Anita Charlesworth, the Director of Research and Economics at the Health Foundation, told delegates at the recent Healthcare Property and Development Conference of the spending dearth in healthcare. She said: “We now spend a third less in real terms, than we did in 2000, which is not a picture that is repeated across Europe. Other countries have deepened their investment per worker.”

She continued: “We stand as a real outlier; we’re particularly under-investing in equipment.”

This is despite the fact that there was a £20bn investment in the day to day operation of the NHS announced in the summer of 2018.

Charlesworth urged a call to action on funding: “If we are to aim to be a modern healthcare system that supports its workforce to do a good job and work effectively, it’s hard to imagine that without additional capital investment.”

Nick Kirby of Shelby Group remarked on the major staff shortages within the healthcare system: “Social care has over 100,000 vacancies similar with the NHS side and an increasing number of staff saying they refuse to work additional hours.”

The changing in the structures of funding was discussed by Kirby: “There is a more centralised prioritisation of how investment decisions are going to be made.”

This was echoed by Adrian Powell, Head of Property Development at NHS Property Services who noted how “the loss of PPI and PPE means everything is on balance sheet.”

This has also led to consolidation within the NHS, as Kirby described: “Within the NHS family there’s been a very significant interval change with NHS England with NHS improvements coming closer and closer together.”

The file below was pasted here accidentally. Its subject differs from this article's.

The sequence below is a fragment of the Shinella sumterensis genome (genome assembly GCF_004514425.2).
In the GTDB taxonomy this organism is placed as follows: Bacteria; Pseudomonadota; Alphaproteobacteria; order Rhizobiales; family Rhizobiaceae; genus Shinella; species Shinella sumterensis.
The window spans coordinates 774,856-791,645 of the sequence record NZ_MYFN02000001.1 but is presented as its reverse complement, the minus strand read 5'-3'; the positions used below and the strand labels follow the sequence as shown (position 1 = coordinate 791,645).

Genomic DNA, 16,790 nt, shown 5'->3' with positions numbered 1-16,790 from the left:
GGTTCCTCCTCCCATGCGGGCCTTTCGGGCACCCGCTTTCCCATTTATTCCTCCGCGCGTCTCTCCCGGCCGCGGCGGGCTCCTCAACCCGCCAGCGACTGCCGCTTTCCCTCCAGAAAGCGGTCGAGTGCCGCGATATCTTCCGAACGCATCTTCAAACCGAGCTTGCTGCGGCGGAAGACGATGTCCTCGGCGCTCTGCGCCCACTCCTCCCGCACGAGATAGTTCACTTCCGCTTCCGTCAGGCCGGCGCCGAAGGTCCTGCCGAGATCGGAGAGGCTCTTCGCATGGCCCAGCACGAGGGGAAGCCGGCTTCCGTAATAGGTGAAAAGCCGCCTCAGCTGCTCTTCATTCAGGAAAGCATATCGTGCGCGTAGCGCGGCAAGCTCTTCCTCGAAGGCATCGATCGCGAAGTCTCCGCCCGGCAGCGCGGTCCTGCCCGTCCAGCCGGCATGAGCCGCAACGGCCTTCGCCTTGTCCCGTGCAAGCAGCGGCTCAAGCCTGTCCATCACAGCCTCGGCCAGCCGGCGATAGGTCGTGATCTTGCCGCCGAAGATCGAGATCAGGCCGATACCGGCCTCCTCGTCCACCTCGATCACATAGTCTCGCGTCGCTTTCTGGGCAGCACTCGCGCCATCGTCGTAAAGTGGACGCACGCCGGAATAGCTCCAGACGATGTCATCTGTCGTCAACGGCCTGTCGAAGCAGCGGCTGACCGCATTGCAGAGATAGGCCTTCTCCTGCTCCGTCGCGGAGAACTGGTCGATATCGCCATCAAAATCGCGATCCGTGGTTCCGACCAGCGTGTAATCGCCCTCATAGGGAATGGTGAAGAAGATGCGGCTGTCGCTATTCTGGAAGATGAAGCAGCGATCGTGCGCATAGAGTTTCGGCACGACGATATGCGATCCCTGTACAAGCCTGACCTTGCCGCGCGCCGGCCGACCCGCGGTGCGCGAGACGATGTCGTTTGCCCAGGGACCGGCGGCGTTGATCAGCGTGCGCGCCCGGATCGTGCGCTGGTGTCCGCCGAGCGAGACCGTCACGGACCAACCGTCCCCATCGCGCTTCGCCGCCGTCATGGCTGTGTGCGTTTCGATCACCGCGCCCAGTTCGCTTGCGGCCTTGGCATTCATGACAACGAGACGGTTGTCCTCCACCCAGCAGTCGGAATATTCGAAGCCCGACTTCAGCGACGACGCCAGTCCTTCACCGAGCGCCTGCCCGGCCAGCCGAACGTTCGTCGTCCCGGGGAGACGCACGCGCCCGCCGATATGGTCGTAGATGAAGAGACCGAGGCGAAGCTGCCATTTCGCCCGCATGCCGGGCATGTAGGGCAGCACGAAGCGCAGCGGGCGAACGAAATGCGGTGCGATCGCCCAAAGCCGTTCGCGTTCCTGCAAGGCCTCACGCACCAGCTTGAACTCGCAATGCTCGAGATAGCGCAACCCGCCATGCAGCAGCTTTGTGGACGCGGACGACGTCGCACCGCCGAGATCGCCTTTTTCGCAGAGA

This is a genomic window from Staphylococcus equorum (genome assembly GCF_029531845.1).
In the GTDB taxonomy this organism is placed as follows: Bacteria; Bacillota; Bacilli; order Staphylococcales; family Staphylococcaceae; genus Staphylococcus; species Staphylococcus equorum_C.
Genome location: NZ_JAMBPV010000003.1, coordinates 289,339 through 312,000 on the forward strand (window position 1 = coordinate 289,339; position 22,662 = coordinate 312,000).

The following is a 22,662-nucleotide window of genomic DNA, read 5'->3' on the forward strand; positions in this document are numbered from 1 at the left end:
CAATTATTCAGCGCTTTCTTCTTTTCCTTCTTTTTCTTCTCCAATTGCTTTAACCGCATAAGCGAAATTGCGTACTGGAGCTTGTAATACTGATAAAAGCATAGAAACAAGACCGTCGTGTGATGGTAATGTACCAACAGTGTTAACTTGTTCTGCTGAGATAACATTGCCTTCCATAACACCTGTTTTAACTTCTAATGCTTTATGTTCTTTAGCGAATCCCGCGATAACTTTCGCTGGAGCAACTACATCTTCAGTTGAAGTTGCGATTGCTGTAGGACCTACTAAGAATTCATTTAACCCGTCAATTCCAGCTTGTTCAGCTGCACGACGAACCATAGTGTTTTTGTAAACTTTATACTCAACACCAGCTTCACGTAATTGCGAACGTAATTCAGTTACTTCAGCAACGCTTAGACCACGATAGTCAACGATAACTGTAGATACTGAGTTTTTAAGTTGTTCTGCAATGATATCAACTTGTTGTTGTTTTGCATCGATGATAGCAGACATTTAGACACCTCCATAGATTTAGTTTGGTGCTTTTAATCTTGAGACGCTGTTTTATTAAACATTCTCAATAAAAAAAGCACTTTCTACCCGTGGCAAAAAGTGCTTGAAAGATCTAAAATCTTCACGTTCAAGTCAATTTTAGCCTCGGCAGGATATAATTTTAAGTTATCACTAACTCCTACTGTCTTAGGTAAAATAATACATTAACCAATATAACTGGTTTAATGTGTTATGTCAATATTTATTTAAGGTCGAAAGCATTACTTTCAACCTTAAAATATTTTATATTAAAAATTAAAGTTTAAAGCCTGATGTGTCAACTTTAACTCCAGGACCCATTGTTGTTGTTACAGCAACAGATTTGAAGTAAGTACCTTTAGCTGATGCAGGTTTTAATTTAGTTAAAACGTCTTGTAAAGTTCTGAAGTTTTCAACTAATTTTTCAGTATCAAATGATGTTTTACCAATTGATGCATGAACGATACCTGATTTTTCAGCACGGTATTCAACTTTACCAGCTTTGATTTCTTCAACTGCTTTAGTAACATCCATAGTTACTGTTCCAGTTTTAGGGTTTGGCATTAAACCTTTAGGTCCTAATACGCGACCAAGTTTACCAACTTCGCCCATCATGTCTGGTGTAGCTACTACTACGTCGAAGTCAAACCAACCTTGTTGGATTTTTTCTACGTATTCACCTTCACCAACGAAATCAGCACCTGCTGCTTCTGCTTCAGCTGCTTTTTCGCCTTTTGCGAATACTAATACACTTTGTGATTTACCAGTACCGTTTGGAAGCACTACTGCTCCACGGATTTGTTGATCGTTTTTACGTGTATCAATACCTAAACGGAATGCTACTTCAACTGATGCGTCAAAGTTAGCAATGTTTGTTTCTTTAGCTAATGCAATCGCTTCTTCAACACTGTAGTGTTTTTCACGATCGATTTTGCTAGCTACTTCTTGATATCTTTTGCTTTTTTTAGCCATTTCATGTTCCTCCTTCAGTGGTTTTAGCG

He expressed the view that this would be positive for the service: “Once that’s bedded in the NHS will be in a stronger position.”

Charlesworth described how this shift would change the way the NHS approached development: “Where there was a lot of private finance, we had 240 independent organisations, we were operating in a very project to project fashion. We are now going to have to move to a lot more strategic, top-down approach to capital.”

The increasing pressure on housing for NHS staff is a key issue that was raised by Kush Rawal, Residential Investment Director at Metropolitan Thames Valley Housing, who said: “For about a decade now we’ve been working with a lot of different trusts, in terms of key worker housing.” 

Rawal proposed expanding the patient hotel system to overcome the problem of “bed-blocking” by primarily elderly patients who need social care adjustments to be arranged before they can be discharged. Rawal suggested that these patient hotels could save as much of 9/10th of the cost of accommodating people vs a traditional hospital bed.

The healthcare sector is going to have to deal with increasing demand as life expectancies continue to rise, and it is clear that one way or another it needs to secure the funding to be able to provide top quality care.